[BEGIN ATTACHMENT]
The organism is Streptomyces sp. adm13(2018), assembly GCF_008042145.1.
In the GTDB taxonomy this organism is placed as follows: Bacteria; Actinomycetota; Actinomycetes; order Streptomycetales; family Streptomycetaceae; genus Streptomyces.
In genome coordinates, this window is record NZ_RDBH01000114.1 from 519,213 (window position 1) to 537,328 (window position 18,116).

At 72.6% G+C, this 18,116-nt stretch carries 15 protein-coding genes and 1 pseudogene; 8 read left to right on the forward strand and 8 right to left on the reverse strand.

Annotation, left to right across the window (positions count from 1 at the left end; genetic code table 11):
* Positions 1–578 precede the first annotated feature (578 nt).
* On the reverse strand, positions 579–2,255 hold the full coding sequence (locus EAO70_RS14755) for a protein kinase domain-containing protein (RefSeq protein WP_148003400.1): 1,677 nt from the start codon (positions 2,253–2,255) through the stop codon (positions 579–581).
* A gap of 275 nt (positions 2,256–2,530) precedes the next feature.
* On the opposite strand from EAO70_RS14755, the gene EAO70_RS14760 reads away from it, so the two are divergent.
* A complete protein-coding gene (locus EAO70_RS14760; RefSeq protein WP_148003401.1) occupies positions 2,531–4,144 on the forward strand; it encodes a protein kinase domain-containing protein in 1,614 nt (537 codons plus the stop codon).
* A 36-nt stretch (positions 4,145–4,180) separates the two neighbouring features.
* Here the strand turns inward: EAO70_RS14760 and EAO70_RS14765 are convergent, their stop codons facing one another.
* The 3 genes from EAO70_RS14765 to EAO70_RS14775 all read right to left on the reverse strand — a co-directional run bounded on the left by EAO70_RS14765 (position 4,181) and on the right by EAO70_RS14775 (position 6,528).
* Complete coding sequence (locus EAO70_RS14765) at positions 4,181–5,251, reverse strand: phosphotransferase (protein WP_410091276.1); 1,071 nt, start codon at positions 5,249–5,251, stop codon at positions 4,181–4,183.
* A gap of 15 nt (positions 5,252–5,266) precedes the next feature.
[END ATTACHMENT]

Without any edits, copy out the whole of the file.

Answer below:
The organism is Streptomyces sp. adm13(2018), assembly GCF_008042145.1.
In the GTDB taxonomy this organism is placed as follows: Bacteria; Actinomycetota; Actinomycetes; order Streptomycetales; family Streptomycetaceae; genus Streptomyces.
In genome coordinates, this window is record NZ_RDBH01000114.1 from 519,213 (window position 1) to 537,328 (window position 18,116).

At 72.6% G+C, this 18,116-nt stretch carries 15 protein-coding genes and 1 pseudogene; 8 read left to right on the forward strand and 8 right to left on the reverse strand.

Annotation, left to right across the window (positions count from 1 at the left end; genetic code table 11):
* Positions 1–578 precede the first annotated feature (578 nt).
* On the reverse strand, positions 579–2,255 hold the full coding sequence (locus EAO70_RS14755) for a protein kinase domain-containing protein (RefSeq protein WP_148003400.1): 1,677 nt from the start codon (positions 2,253–2,255) through the stop codon (positions 579–581).
* A gap of 275 nt (positions 2,256–2,530) precedes the next feature.
* On the opposite strand from EAO70_RS14755, the gene EAO70_RS14760 reads away from it, so the two are divergent.
* A complete protein-coding gene (locus EAO70_RS14760; RefSeq protein WP_148003401.1) occupies positions 2,531–4,144 on the forward strand; it encodes a protein kinase domain-containing protein in 1,614 nt (537 codons plus the stop codon).
* A 36-nt stretch (positions 4,145–4,180) separates the two neighbouring features.
* Here the strand turns inward: EAO70_RS14760 and EAO70_RS14765 are convergent, their stop codons facing one another.
* The 3 genes from EAO70_RS14765 to EAO70_RS14775 all read right to left on the reverse strand — a co-directional run bounded on the left by EAO70_RS14765 (position 4,181) and on the right by EAO70_RS14775 (position 6,528).
* Complete coding sequence (locus EAO70_RS14765) at positions 4,181–5,251, reverse strand: phosphotransferase (protein WP_410091276.1); 1,071 nt, start codon at positions 5,249–5,251, stop codon at positions 4,181–4,183.
* A gap of 15 nt (positions 5,252–5,266) precedes the next feature.